“So what do you do? Well, it seems that the argument that is being made today [is] that revolutionary regroupment was possible because of the victory of the Russian Revolution. Well, we don’t have the Russian Revolution around at this moment, so what do you do? Well, you wait for another Russian Revolution to occur. But guess what? We cannot have another revolution in the United States, Canada or anywhere else without a revolutionary party. And you cannot have a revolutionary party hiding out in their bunker abstractly upholding the tradition in isolation from the class struggle and from the rest of the left.
Whether the IG wants to recognize it or not, by crudely equating class struggle with Soviet Defensism, and with the USSR no longer existing, it logically follows that the class struggle ended up seeming as bleak to the SL as the pro-Moscow CPs.
In the Transitional Program, Trotsky argued that “When a program or an organization wears out the generation which carried it on its shoulders wears out with it. The movement is revitalized by the youth who are free of responsibility for the past.” Lenin was known for joking that all revolutionaries over 50 should be shot. Groups (such as the IG’s, SL’s, IBT’s and most others today) which are dominated by, when not completely consisting of, worn our geriatric bureaucrats now well into their 60’s (sometimes with a small group of obedient handpicked assistants), are almost by definition not revolutionary. Their incapacities to own up to their “responsibility for the past” means they deserve no confidence in not repeating that past. The Spartacist League in it’s earlier revolutionary days was capable of producing critical pieces on the history of the Fourth International and it’s errors such as “Genesis of Pabloism” because at that time their leadership was mostly of younger comrades who were “free from the responsibility for the past.”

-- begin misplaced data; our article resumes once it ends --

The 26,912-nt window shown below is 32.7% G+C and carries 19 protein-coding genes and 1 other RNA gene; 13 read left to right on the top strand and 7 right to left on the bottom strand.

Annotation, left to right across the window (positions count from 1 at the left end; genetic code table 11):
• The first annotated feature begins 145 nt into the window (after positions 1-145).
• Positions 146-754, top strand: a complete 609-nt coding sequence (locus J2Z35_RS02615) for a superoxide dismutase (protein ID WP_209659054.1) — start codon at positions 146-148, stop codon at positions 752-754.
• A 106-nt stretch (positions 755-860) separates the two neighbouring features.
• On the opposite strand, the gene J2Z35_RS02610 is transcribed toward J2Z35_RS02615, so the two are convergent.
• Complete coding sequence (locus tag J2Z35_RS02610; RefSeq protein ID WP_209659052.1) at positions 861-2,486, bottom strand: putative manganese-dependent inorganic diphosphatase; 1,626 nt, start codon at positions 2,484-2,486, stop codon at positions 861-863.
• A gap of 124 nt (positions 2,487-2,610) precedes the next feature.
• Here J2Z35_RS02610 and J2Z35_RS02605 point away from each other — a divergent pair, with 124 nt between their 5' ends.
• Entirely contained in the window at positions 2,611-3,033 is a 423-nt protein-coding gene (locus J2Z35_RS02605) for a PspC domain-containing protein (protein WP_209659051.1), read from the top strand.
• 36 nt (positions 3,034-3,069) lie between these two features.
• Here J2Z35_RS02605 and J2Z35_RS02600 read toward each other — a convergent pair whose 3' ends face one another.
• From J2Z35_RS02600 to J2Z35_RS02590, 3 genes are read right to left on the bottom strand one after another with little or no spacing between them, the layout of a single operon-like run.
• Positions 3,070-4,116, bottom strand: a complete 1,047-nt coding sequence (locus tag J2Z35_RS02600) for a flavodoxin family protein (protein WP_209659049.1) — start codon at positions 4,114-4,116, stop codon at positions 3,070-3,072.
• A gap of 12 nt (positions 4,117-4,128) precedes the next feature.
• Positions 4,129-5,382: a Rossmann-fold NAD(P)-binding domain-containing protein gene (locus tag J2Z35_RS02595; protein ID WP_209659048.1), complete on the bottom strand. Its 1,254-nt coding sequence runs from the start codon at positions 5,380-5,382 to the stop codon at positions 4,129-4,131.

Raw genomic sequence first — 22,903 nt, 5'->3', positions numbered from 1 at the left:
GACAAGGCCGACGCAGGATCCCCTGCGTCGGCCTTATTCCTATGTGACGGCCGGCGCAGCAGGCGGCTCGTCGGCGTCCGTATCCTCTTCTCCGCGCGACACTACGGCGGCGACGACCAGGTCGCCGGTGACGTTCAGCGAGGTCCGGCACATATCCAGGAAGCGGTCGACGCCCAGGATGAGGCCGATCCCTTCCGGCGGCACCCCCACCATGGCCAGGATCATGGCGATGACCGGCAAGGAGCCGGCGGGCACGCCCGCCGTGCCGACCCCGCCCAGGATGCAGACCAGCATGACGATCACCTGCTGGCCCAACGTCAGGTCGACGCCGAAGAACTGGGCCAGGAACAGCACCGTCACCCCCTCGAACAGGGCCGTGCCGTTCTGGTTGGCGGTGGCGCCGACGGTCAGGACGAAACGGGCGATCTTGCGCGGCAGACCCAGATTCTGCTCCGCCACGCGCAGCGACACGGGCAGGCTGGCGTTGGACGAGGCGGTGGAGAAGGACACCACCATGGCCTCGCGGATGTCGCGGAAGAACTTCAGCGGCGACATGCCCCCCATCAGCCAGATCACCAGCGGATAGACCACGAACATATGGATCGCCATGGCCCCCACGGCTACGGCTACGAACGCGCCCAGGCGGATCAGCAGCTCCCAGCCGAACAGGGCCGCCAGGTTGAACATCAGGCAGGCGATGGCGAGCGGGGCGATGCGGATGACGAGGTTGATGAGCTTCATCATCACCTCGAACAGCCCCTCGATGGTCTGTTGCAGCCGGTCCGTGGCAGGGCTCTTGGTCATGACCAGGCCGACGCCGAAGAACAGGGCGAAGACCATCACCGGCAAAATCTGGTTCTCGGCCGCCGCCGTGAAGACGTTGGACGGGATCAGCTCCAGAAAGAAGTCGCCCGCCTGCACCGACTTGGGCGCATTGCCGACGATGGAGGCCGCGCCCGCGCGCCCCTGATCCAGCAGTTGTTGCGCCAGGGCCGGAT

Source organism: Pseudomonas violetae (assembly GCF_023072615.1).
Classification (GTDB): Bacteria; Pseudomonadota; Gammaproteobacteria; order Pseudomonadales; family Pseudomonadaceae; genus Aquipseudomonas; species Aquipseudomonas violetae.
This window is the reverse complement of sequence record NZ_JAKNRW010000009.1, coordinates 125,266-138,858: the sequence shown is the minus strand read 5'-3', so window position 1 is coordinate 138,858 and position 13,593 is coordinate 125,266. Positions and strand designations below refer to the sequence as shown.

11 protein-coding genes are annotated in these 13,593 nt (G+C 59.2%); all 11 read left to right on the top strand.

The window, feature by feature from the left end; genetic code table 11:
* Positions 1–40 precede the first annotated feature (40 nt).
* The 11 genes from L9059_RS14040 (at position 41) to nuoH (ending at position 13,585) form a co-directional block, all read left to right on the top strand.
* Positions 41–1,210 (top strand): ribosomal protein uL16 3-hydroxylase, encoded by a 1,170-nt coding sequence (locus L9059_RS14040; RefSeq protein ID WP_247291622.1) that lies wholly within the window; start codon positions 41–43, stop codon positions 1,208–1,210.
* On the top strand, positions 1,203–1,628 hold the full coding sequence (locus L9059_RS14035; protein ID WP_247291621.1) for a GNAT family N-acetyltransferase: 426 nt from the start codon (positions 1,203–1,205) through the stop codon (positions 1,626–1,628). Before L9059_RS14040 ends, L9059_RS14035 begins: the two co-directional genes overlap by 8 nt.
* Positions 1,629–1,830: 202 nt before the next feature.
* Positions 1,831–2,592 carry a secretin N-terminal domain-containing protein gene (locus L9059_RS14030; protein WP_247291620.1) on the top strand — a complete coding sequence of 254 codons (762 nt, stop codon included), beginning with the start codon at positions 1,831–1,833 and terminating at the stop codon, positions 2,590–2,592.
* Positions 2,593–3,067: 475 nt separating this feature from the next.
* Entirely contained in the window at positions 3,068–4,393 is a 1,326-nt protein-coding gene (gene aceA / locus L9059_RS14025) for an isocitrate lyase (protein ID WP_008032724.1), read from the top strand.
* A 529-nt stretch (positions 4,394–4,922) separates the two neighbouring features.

This is something the IG ranks should consider when seeking to understand why from the Russian Question, to the social patriotic line on Lebanon, to the liquidation of the trade union caucuses, the IG leadership (and other similar leaderships) are organically incapable of acknowledging wrongdoing in confronting it’s SL past.
1) “Trotsky’s assertion in the 1938 Transitional Program that ‘The world political situation as a whole is chiefly characterized by a historical crisis of the leadership of the proletariat’ predates the present [“Post-Soviet”] deep regression of proletarian consciousness.
“ICL Declaration of Principles and Some Elements of Program” February 1988
Spartacist #54, Spring 1998
2)“In May ’68, the students’ actions sparked a three-week workers general strike, mobilizing millions of workers in the streets, but also importantly at first, in factory occupations. It was those strikes and factory occupations which shook up the ruling class not only here in France but across the world. But in the absence of a revolutionary party, the strikes were demobilized and betrayed, chiefly by the Stalinist Communist Party which, thanks to its influence within the working class, was ultimately able to save the skin of the French bourgeoisie.
Worker Vanguard, March 31, 2006
3) “The document for the 12th Conference of the Ligue Trotskyste de France noted a ‘creeping deviation’ did called “we are the party of the family of defenders of the Soviet Union” instead of “we are the party of the Russian Revolution”’Such a view–seeing us as the consistent wing of the ‘family of defenders of the Soviet Union” and the Stalinists as the inconsistent wing–implicitly capsizes the contradictory nature of Stalinism in the other direction…..”
“In the course of these fights it was repeatedly noted that this would and did lead to defeatism about the working class at home…”